TM [14]298 (university students, BP <140/90 and > 90/60 mm Hg, with 159 in a hypertension risk subgroup for having SBP>130 mm Hg, DBP>85 mm Hg, or other risk factors)TM for 3 mos.Passive3 readings taken at 1-min. intervals (last 2 readings were averaged)Randomized, single-blindResearch staff and TM instructional staffIn the hypertension risk subgroup, TM significantly reduced SBP by 5.0 mm Hg and DBP by 2.8 mm Hg; reductions in overall sample were not significant. TM produced significant improvements in total psychological distress, anxiety, depression, anger/hostility, and coping.None
TM [15]100 (African American adolescents aged yrs., with high normal SBP)TM for 4 mos.Active (health education control with lifestyle education sessions)Readings taken from 6AM–11PM every 20 min. (daytime) and 11PM-6AM every 30 min. (nighttime) over 24 hrs.Randomized, NR if blindedNRTM group showed greater declines in daytime SBP ( ) and DBP ( ) compared to the health education control group4 mos.
TM-based [16]41 (adults aged 22–62 yrs., with essential hypertension, unmedicated, ≥100 mm Hg arterial pressure)SRELAX group received training over 5 wkly. sessions based on TM (including mantra), with 15–20 min meditation sessions twice/dayBoth passive and active (NSRELAX placebo group had same training, no mantra)5 readings taken at 1 min. intervalsRandomized, single-blindExperienced TM instructorBoth SRELAX and NSRELAX modestly decreased BP, with significant decrease only in DBP3 mos.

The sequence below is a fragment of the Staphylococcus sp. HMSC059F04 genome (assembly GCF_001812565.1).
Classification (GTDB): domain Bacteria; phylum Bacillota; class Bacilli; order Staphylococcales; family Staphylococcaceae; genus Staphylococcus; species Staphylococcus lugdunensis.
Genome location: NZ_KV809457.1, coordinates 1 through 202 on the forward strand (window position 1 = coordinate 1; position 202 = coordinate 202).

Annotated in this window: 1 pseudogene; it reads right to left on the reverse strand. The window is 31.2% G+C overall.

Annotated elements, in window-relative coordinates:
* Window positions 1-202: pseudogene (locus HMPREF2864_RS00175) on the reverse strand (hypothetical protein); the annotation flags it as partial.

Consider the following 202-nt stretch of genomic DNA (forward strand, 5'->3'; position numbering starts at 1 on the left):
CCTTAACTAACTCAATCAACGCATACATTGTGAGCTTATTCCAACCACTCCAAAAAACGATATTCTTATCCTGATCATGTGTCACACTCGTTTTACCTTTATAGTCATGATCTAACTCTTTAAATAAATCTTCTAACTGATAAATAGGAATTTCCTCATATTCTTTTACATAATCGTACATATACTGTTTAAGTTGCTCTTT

TM or relaxation [17]127 (hypertensive African Am. adults aged 55–85 yrs., SBP ≤179 mm Hg, DBP 90–104 mm Hg)Transcendental Meditation (TM) or progressive muscle relaxation (PMR), with 1 wk. initial instruction and 1.5 hr. monthly followups for 3 mos.Active (lifestyle modification)4 readings over 1-2 mos.Randomized, single-blindNRTM significantly decreased BP in both women (SBP by 10.4 mm Hg, DBP by 5.9 mm Hg) and men (SBP by 12.7, DBP by 8.1); PMR only decreased DBP significantly in men (by 6.2)3 mos.
TM or relaxation [18]127 (African Am. adults aged 55–85 yrs., with mild hypertension, SBP ≤189 mm Hg, DBP 90–109 mm Hg, final baseline BP ≤179/104 mm Hg)TM or PMR, with 1 wk. initial instruction and 1.5-hr. monthly followups for 3 mos.Active (lifestyle modification)3 readings taken at one visitRandomized, single-blindAfrica Am. instructors qualified to teach either TM or PMRTM decreased SBP by 10.7 mm Hg, DBP by 6.4 mm Hg (both significantly greater decreases than those in PMR)3 mos.
TM or relaxation [19, 20]150 (African Am. adults, mean age of yrs., SBP 140 to 179 mm Hg, DBP 90–109 mm Hg)TM or PMRActive (conventional health education)3 readings taken within 1 hr. at each of 5 sessions over 1 mo.Randomized, single-blindNRTM decreased SBP by 3.1 mm Hg, DBP by 5.7 mm Hg (greatest decrease of all groups); TM decreased use of antihypertensive medication (relative to increases in other groups)1 yr.
TM, mindfulness, or relaxation [21]72 (elderly retirement-age adults, mean age of 81 yrs.)TM, mindfulness training (MF), or mental relaxationPassive3 readings taken at 2-min. intervals (only SBP reported)Randomized, single-blind21 trained instructors (professionals, graduate students, and college seniors)TM decreased SBP by 12.4 mm Hg (greatest decrease of all groups), and survival rate was 100% (compared to the second highest, 87.5% in MF) after 3 yrs.3 yrs.